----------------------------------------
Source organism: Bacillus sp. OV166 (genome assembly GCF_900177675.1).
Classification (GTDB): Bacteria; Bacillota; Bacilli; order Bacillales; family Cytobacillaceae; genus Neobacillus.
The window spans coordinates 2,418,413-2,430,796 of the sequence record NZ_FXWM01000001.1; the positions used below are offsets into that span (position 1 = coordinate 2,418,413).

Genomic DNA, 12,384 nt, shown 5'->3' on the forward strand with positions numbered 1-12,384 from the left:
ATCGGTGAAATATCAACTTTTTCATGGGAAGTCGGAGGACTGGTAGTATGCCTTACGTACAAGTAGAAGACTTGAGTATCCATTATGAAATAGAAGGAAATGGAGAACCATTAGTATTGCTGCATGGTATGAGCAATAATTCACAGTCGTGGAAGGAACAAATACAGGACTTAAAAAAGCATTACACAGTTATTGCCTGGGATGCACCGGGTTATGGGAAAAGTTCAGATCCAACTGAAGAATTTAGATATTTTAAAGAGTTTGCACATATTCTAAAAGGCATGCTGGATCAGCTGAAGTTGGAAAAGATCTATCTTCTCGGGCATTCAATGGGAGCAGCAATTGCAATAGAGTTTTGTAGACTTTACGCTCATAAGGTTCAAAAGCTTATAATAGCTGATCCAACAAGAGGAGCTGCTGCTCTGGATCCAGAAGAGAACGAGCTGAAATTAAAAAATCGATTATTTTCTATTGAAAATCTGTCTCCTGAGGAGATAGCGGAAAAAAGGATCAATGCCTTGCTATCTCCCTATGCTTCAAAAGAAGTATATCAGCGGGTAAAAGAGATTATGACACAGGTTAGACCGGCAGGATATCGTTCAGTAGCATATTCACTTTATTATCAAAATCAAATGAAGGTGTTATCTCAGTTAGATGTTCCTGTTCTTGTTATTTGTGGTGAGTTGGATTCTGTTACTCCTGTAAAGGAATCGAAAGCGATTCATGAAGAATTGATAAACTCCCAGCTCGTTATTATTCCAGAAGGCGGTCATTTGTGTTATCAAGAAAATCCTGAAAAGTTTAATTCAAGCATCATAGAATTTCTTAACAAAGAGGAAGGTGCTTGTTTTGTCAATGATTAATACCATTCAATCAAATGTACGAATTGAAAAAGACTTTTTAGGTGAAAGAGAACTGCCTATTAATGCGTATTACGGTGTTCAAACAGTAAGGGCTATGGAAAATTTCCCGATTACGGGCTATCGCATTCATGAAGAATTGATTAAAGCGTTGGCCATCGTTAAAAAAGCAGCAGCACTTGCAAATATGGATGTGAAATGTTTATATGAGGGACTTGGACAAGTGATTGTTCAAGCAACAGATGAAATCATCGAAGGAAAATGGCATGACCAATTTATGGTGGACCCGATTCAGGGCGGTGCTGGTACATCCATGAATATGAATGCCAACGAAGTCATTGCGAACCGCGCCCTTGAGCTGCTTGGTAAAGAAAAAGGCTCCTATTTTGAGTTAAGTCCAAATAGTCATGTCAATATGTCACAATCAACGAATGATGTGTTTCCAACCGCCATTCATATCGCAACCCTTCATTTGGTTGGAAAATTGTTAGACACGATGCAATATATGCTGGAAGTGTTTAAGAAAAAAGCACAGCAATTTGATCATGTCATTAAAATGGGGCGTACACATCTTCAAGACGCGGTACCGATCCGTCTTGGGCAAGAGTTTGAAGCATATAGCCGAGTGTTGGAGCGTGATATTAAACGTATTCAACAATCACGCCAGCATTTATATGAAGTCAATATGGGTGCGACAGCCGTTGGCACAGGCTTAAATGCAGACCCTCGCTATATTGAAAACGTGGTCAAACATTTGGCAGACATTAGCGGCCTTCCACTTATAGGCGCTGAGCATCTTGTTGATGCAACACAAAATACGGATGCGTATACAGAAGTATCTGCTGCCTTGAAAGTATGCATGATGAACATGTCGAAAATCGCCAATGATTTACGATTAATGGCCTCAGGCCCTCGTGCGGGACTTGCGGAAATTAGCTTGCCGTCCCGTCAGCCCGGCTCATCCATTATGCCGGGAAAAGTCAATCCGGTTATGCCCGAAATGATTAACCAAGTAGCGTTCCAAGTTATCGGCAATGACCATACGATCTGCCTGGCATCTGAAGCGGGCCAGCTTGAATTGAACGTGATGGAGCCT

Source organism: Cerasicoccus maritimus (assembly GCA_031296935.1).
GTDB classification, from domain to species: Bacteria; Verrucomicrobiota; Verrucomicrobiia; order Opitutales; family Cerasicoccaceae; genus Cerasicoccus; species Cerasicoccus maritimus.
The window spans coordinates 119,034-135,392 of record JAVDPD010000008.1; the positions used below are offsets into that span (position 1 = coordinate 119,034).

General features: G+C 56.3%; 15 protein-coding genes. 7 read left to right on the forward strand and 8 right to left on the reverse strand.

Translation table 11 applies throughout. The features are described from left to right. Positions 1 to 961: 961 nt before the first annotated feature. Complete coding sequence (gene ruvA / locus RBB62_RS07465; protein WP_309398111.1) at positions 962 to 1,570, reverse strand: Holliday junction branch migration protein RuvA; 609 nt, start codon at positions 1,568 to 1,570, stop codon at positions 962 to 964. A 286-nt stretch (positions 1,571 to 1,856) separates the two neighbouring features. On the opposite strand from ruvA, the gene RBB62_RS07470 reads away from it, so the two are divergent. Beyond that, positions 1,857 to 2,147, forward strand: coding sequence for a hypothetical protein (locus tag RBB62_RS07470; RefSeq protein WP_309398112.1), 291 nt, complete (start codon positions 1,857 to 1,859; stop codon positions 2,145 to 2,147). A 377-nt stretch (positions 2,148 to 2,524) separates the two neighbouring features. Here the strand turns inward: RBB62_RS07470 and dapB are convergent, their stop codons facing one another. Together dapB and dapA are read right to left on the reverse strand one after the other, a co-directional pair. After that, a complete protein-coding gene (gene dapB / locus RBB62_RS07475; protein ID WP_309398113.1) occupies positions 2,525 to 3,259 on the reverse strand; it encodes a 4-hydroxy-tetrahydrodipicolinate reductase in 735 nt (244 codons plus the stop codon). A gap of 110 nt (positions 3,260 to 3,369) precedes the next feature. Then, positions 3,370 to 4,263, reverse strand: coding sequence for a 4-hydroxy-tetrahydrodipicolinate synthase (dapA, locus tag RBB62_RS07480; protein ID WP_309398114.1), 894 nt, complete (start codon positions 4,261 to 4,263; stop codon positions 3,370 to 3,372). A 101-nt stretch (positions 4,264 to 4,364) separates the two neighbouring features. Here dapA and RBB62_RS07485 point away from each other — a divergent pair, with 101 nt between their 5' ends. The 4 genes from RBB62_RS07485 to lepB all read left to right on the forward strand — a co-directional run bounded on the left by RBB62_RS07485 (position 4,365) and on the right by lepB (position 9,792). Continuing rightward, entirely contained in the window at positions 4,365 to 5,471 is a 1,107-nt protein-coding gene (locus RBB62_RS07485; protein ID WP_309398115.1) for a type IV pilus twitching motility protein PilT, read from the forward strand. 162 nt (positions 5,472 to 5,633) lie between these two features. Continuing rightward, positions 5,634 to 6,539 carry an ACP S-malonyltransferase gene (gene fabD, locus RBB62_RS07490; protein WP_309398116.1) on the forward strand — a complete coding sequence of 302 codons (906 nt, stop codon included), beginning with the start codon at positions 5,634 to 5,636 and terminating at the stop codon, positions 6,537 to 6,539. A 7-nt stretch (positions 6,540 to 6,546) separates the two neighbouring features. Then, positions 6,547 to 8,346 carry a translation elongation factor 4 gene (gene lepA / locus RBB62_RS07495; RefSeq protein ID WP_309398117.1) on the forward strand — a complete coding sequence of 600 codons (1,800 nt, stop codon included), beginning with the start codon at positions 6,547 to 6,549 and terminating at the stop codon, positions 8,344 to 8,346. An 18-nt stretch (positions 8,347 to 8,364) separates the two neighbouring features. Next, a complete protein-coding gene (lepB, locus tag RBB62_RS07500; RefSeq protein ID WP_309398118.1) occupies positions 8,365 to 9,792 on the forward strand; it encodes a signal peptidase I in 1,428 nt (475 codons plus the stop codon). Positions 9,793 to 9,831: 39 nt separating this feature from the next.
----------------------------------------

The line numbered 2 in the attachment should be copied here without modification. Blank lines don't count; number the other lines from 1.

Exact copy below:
Classification (GTDB): Bacteria; Bacillota; Bacilli; order Bacillales; family Cytobacillaceae; genus Neobacillus.